reinstalled to the engine. The rivergate kit eliminates the rear gasket and replaces it with silicone sealant. Original kit came with pretty silver colored silicone... but I have black on hand so that will do it.
flywheel installed with a new lock tab ring
reattached to the transmission finally!
finally back in!
back in place
a little bit of paint damage on the front cross member and steering rack, it's pretty much inevitable
by now you know, i paint things that don't need paint. It's a sickness.... Drive shaft done in red rustoleum
radiator back in. it was flushed and soaked overnight with CLR (calcium, lime, & rust remover) to be safe.
this funny looking hose will eventually be for the oil cooler again. I have been advised that I shouldn't run the oil cooler until after the initial break in run, so it isn't filled with any nasty by products of bedding in the rings. rather than put in the original feed line and then take it out again later, i just got a double male plumbing fitting and attached the two hoses to each other. Their other ends are still in the front splash panel visible on the right.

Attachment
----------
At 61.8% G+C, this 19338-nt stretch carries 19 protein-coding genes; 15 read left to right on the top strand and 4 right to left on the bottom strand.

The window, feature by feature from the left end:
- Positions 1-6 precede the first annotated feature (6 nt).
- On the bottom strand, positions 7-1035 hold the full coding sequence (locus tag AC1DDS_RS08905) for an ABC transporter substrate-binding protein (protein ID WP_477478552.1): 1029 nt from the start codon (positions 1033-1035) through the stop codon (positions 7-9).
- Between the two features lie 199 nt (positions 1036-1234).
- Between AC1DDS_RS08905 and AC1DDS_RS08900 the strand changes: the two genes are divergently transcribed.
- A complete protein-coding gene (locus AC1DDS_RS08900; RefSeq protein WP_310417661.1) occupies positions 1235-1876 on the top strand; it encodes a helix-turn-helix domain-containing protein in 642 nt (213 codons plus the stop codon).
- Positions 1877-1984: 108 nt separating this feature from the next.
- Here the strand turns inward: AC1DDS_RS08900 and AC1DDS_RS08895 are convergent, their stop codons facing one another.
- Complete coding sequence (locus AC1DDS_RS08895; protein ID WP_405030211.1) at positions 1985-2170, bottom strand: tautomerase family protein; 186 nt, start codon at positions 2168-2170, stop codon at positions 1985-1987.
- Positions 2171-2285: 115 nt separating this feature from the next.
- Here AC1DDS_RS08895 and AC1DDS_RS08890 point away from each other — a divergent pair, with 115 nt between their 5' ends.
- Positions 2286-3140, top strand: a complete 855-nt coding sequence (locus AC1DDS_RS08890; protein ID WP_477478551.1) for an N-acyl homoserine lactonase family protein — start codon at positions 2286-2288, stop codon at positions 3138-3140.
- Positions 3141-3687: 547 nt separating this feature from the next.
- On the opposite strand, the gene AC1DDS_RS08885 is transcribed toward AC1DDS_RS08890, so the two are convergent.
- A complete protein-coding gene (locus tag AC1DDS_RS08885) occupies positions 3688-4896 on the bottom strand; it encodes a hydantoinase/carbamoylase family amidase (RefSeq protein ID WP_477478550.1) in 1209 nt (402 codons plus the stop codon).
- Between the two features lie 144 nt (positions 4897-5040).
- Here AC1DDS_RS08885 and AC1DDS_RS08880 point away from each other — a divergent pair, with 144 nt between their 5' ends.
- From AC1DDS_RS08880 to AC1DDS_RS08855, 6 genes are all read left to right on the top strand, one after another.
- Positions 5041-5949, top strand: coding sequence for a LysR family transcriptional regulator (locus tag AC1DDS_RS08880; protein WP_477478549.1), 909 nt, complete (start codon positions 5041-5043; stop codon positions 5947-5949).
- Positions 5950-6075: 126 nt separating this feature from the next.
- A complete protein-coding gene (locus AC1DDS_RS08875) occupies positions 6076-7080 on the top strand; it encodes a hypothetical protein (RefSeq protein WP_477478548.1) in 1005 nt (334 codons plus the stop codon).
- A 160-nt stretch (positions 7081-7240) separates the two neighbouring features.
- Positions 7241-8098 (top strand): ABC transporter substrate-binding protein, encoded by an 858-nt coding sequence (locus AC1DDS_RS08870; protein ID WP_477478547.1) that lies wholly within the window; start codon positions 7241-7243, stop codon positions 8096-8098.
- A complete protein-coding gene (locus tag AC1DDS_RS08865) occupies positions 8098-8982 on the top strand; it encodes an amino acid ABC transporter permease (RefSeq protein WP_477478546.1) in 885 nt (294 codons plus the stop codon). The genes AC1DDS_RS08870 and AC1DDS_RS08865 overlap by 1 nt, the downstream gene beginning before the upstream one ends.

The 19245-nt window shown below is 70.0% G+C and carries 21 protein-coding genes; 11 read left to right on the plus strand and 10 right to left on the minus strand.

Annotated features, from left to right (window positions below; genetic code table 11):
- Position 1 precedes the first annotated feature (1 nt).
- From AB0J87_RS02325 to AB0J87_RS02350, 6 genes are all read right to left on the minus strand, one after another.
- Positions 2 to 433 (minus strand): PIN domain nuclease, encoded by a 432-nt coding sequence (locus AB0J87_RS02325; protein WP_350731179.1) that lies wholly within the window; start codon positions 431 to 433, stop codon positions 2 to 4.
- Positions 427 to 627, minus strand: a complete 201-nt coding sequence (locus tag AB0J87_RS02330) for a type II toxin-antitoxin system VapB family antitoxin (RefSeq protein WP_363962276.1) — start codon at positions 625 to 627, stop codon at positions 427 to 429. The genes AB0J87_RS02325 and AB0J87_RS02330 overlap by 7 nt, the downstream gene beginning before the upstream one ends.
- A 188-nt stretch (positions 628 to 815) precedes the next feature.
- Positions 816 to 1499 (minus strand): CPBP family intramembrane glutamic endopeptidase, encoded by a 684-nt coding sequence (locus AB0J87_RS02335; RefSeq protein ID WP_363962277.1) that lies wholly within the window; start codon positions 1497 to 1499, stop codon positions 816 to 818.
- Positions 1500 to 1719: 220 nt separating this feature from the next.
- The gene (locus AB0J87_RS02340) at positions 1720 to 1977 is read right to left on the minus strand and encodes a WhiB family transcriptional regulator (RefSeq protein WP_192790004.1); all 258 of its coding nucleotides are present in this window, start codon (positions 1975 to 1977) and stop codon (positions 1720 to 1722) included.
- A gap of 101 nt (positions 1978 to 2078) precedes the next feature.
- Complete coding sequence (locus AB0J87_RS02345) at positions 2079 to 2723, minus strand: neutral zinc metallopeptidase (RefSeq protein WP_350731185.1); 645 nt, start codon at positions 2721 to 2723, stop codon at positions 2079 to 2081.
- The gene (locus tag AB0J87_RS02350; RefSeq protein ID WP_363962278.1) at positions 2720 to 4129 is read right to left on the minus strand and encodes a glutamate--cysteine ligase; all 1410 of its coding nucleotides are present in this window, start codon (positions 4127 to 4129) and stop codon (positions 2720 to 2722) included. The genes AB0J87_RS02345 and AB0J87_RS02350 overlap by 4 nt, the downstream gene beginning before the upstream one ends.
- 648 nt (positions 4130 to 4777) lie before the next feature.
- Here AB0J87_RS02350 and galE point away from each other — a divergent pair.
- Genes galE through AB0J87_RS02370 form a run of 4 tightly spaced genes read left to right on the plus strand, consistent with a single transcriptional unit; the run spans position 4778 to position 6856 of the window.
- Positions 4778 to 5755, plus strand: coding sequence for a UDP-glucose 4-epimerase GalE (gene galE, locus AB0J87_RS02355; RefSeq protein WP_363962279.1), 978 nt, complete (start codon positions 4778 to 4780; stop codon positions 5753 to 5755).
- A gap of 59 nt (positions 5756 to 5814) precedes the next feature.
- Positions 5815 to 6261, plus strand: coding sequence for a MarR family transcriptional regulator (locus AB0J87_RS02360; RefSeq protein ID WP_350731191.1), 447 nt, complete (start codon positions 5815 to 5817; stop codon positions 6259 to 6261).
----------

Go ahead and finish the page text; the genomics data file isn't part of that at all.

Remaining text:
putting the nose back on.. starting to look like a car again!
bumper brackets and tow loops remounted with new bolts and washers
Fender mounting hardware old and new
Fenders back on!
new thermostat installed, upper radiator hoses and valve cover installed..
Just waiting on the exhaust manifold (it's at a buddy's house waiting for refinishing)
front exhaust pipe hanger, the "build your own" version. this replaced the one piece bracket that should have been (but wasn't) on the original transmission. the Datsun transmission is about an inch or so narrower here.
OEM style middle exhaust hanger installed.
exhaust manifold, powder coated in high temp velvet black
exhaust reassembled with band clamps from moss, helps give 1. a neater appearance and 2. a touch more clearance from the floor pan
exhaust manifold fitted
exhaust going back, the proper hangers hold it very firmly and actually push it down just slightly. This is great because i had been getting noise from it vibrating against the floorpan.
add the intake...
heat shield, carbs, hoses... OMG I could start the engine this week!